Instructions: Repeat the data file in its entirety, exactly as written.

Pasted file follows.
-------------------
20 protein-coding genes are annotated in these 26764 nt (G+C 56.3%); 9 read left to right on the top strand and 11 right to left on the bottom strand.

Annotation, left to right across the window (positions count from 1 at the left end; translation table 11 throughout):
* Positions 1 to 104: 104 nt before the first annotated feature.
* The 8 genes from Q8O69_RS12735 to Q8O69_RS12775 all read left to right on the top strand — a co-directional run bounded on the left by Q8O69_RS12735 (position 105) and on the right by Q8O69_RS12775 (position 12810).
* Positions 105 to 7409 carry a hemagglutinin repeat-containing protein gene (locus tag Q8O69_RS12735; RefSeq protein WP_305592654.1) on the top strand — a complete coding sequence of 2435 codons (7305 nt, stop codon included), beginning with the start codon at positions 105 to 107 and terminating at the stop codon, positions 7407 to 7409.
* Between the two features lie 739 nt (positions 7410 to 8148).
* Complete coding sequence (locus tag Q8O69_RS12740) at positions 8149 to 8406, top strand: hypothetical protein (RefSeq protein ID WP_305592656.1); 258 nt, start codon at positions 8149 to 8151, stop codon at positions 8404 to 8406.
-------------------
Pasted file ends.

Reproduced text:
20 protein-coding genes are annotated in these 26764 nt (G+C 56.3%); 9 read left to right on the top strand and 11 right to left on the bottom strand.

Annotation, left to right across the window (positions count from 1 at the left end; translation table 11 throughout):
* Positions 1 to 104: 104 nt before the first annotated feature.
* The 8 genes from Q8O69_RS12735 to Q8O69_RS12775 all read left to right on the top strand — a co-directional run bounded on the left by Q8O69_RS12735 (position 105) and on the right by Q8O69_RS12775 (position 12810).
* Positions 105 to 7409 carry a hemagglutinin repeat-containing protein gene (locus tag Q8O69_RS12735; RefSeq protein WP_305592654.1) on the top strand — a complete coding sequence of 2435 codons (7305 nt, stop codon included), beginning with the start codon at positions 105 to 107 and terminating at the stop codon, positions 7407 to 7409.
* Between the two features lie 739 nt (positions 7410 to 8148).
* Complete coding sequence (locus tag Q8O69_RS12740) at positions 8149 to 8406, top strand: hypothetical protein (RefSeq protein ID WP_305592656.1); 258 nt, start codon at positions 8149 to 8151, stop codon at positions 8404 to 8406.